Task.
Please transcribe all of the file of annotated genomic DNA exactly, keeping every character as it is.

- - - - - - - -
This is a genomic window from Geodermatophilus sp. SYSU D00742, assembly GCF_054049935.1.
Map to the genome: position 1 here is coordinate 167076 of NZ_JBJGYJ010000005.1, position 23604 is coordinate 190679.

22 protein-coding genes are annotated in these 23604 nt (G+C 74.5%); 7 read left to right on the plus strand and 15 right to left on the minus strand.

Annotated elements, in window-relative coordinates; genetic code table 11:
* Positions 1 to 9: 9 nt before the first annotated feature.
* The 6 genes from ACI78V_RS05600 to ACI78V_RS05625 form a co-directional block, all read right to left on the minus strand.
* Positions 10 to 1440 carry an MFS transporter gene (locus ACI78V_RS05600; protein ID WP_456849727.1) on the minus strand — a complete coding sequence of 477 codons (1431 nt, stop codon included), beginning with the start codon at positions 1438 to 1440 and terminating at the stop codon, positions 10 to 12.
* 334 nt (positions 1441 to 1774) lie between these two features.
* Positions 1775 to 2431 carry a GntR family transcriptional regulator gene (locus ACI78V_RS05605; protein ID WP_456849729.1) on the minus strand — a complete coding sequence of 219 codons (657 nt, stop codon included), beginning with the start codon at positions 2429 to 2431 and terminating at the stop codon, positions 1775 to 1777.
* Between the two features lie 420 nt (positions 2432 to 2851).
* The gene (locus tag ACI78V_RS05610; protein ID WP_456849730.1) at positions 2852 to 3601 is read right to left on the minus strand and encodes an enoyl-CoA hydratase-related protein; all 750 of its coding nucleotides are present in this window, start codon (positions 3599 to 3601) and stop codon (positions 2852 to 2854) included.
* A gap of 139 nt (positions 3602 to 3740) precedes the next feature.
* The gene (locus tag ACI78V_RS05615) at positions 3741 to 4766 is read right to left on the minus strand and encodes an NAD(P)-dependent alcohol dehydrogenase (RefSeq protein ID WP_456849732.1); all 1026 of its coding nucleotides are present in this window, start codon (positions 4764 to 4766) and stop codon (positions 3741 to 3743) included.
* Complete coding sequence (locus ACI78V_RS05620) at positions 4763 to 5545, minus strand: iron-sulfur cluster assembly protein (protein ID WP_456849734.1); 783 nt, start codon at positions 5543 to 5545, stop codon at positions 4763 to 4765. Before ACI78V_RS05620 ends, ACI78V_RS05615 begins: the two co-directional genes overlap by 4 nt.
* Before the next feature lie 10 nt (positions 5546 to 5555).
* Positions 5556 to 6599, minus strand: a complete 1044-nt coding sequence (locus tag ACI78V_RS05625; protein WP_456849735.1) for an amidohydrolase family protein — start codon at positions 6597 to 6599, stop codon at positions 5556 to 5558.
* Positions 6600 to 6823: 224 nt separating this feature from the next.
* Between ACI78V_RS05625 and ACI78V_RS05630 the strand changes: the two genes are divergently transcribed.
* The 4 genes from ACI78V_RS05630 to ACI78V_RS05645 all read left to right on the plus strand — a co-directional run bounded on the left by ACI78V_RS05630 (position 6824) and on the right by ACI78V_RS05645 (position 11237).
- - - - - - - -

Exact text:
This is a genomic window from Geodermatophilus sp. SYSU D00742, assembly GCF_054049935.1.
Map to the genome: position 1 here is coordinate 167076 of NZ_JBJGYJ010000005.1, position 23604 is coordinate 190679.

22 protein-coding genes are annotated in these 23604 nt (G+C 74.5%); 7 read left to right on the plus strand and 15 right to left on the minus strand.

Annotated elements, in window-relative coordinates; genetic code table 11:
* Positions 1 to 9: 9 nt before the first annotated feature.
* The 6 genes from ACI78V_RS05600 to ACI78V_RS05625 form a co-directional block, all read right to left on the minus strand.
* Positions 10 to 1440 carry an MFS transporter gene (locus ACI78V_RS05600; protein ID WP_456849727.1) on the minus strand — a complete coding sequence of 477 codons (1431 nt, stop codon included), beginning with the start codon at positions 1438 to 1440 and terminating at the stop codon, positions 10 to 12.
* 334 nt (positions 1441 to 1774) lie between these two features.
* Positions 1775 to 2431 carry a GntR family transcriptional regulator gene (locus ACI78V_RS05605; protein ID WP_456849729.1) on the minus strand — a complete coding sequence of 219 codons (657 nt, stop codon included), beginning with the start codon at positions 2429 to 2431 and terminating at the stop codon, positions 1775 to 1777.
* Between the two features lie 420 nt (positions 2432 to 2851).
* The gene (locus tag ACI78V_RS05610; protein ID WP_456849730.1) at positions 2852 to 3601 is read right to left on the minus strand and encodes an enoyl-CoA hydratase-related protein; all 750 of its coding nucleotides are present in this window, start codon (positions 3599 to 3601) and stop codon (positions 2852 to 2854) included.
* A gap of 139 nt (positions 3602 to 3740) precedes the next feature.
* The gene (locus tag ACI78V_RS05615) at positions 3741 to 4766 is read right to left on the minus strand and encodes an NAD(P)-dependent alcohol dehydrogenase (RefSeq protein ID WP_456849732.1); all 1026 of its coding nucleotides are present in this window, start codon (positions 4764 to 4766) and stop codon (positions 3741 to 3743) included.
* Complete coding sequence (locus ACI78V_RS05620) at positions 4763 to 5545, minus strand: iron-sulfur cluster assembly protein (protein ID WP_456849734.1); 783 nt, start codon at positions 5543 to 5545, stop codon at positions 4763 to 4765. Before ACI78V_RS05620 ends, ACI78V_RS05615 begins: the two co-directional genes overlap by 4 nt.
* Before the next feature lie 10 nt (positions 5546 to 5555).
* Positions 5556 to 6599, minus strand: a complete 1044-nt coding sequence (locus tag ACI78V_RS05625; protein WP_456849735.1) for an amidohydrolase family protein — start codon at positions 6597 to 6599, stop codon at positions 5556 to 5558.
* Positions 6600 to 6823: 224 nt separating this feature from the next.
* Between ACI78V_RS05625 and ACI78V_RS05630 the strand changes: the two genes are divergently transcribed.
* The 4 genes from ACI78V_RS05630 to ACI78V_RS05645 all read left to right on the plus strand — a co-directional run bounded on the left by ACI78V_RS05630 (position 6824) and on the right by ACI78V_RS05645 (position 11237).